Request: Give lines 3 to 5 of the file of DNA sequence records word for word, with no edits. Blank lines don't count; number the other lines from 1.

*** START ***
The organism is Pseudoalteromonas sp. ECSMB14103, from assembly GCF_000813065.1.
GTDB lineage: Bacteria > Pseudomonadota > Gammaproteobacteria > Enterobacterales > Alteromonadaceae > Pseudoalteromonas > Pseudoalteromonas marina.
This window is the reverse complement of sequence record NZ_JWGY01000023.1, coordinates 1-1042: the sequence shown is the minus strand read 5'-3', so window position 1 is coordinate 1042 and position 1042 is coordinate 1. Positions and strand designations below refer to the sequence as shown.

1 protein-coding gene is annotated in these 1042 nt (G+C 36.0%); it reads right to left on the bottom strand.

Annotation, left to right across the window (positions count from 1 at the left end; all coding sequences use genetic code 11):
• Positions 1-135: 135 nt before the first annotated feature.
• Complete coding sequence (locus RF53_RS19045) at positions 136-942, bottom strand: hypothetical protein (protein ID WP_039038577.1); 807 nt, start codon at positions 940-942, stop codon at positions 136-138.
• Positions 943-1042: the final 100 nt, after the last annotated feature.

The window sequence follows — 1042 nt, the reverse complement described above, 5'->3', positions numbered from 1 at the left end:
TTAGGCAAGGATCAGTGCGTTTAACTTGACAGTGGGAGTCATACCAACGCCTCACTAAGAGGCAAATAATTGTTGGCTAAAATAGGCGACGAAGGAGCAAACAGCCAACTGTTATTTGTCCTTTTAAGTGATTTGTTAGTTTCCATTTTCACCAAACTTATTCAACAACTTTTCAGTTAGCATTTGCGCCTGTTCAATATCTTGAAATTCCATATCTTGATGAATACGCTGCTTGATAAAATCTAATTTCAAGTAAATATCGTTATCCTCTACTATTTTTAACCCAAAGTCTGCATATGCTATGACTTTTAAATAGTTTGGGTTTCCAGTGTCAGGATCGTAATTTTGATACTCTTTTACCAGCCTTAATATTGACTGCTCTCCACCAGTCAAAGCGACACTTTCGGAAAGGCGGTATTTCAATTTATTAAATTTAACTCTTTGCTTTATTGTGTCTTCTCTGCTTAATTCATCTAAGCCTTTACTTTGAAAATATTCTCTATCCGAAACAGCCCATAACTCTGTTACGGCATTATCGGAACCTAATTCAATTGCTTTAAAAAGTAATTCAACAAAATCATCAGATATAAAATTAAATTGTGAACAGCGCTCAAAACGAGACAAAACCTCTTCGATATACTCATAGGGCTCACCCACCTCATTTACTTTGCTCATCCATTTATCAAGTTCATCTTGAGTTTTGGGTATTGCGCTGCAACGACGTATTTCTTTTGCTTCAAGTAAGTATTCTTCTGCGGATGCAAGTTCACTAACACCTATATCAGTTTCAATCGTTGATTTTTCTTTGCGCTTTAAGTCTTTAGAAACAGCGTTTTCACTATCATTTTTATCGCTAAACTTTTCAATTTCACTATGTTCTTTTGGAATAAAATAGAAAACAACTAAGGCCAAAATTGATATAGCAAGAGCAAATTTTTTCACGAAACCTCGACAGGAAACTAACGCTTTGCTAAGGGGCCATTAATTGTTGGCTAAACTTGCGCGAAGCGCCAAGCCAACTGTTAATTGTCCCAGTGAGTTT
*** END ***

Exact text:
This window is the reverse complement of sequence record NZ_JWGY01000023.1, coordinates 1-1042: the sequence shown is the minus strand read 5'-3', so window position 1 is coordinate 1042 and position 1042 is coordinate 1. Positions and strand designations below refer to the sequence as shown.

1 protein-coding gene is annotated in these 1042 nt (G+C 36.0%); it reads right to left on the bottom strand.

Annotation, left to right across the window (positions count from 1 at the left end; all coding sequences use genetic code 11):